“There are only the pursued, the pursuing, the busy, and the tired.”

-F Scott Fitzgerald

That iconic sentence from The Great Gatsby sums up what Jill Anderson is to the Joslyn Literary Festival. When living as an actor in Omaha, you have two choices: work for free while supporting yourself with some other job or make your own productions in the hope of creating something beautiful while maintaining some semblance of financial dignity. Jill Anderson did exactly that 2 years ago when she started organizing literary festivals at the Joslyn Castle.

The first was a self described “dinky little experiment’ surrounding the Bronte family and their classic works of literature. The Highlight of the Bronte Festival was the wildly successful show Bronte by William Luce in which Anderson portrayed Charlotte Bronte returning from her brother’s funeral and reflecting on life’s trials and triumphs. After seeing what a success her dinky experiment was, Anderson immediately began thinking of what to do for the next year.

In year two, she zeroed in on the master of flamboyance and wit, Oscar Wilde. Once again, the centerpiece of the Festival was a play, Oscar Wilde: From Barbarism to Decadence by local playwright Max “Bunny” Sparber and starring Kirk Koczanowski. The show was a one-man play about Oscar Wilde reflecting on his life’s story filled with quotes from his books, plays, and poetry leading up to his famous last words, “My wallpaper and I are fighting a duel to the death. One or the other of us has to go.”

As for the rest of the festival, Anderson shot for the moon. 14 events were scheduled over the course of less than two weeks.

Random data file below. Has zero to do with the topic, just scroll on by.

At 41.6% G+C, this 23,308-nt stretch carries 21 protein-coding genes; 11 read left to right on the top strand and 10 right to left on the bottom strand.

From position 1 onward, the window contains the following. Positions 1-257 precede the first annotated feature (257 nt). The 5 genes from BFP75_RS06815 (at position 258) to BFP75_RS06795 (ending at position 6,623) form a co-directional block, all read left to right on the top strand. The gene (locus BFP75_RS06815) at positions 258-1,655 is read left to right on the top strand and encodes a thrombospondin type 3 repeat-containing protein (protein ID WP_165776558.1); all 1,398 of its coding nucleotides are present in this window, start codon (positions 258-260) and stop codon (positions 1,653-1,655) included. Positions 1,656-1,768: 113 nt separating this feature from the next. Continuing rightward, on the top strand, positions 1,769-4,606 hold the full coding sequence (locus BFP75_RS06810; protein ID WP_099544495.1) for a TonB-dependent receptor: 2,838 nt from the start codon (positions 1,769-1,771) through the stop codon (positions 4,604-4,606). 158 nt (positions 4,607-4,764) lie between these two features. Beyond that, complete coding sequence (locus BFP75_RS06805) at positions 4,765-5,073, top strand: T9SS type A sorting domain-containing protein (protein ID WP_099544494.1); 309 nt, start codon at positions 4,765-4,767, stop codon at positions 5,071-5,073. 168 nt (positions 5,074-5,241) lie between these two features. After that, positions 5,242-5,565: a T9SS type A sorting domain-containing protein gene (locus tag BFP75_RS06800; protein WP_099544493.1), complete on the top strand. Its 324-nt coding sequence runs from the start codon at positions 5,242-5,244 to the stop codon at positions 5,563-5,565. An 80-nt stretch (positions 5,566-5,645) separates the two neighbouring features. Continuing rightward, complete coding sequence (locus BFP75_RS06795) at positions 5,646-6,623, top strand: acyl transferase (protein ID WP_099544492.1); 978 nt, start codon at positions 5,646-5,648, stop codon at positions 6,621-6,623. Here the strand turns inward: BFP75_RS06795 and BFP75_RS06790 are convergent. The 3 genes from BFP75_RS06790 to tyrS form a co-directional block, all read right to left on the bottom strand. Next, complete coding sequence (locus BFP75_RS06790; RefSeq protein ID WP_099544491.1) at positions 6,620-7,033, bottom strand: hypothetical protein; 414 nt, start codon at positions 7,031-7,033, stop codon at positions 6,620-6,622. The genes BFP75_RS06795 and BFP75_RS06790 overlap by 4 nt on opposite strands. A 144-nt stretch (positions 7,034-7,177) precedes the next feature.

The list included:

The centerpiece play, new play workshops, acting workshops, Wilde film screenings, analysis of Dorian Gray, an absinthe tasting, a tea tasting, a children’s workshop, a tour of Omaha, analysis of the Wilde Trials, a fashion show, an opera, an art exhibit, and a play reading series.

All organized by one woman.

“It was extremely ambitious and somewhat stupid,” Anderson said. “It’s hard to advertise and market that size of festival. Some events were well attended and some were under attended. That proved we mustn’t spread our resources too thin. I was proud of everything that was put together but if there’s not a full enough audience to see it, you have to rethink things.”

Although the second festival extremely tired her, Anderson stayed busy finding the next focus for the event’s third year. When her eyes found the trailer for Baz Luhrmann’s film adaptation of The Great Gatsby, she knew exactly which author and era to pursue. The result is Jazz Age at the Castle: F Scott Fitzgerald.

Remembering all too well the perils of spreading resources thin, Anderson dialed back the sheer number of events by half.

“There are seven events this year. They are more complex than they were last year but they are also more condensed,” said Anderson who wanted to make sure this year’s events were evenings to remember. “It’s easy to think of a literary festival as something that’s dry and scholarly. You sit politely and listen to a man talk at you. That is not what this is about. Go back to college if you want to go to lectures.”

The events this year, Anderson said, will reflect the life and times of Fitzgerald. The writer was part of a youth culture the redefined itself after the horrible atrocities of World War I.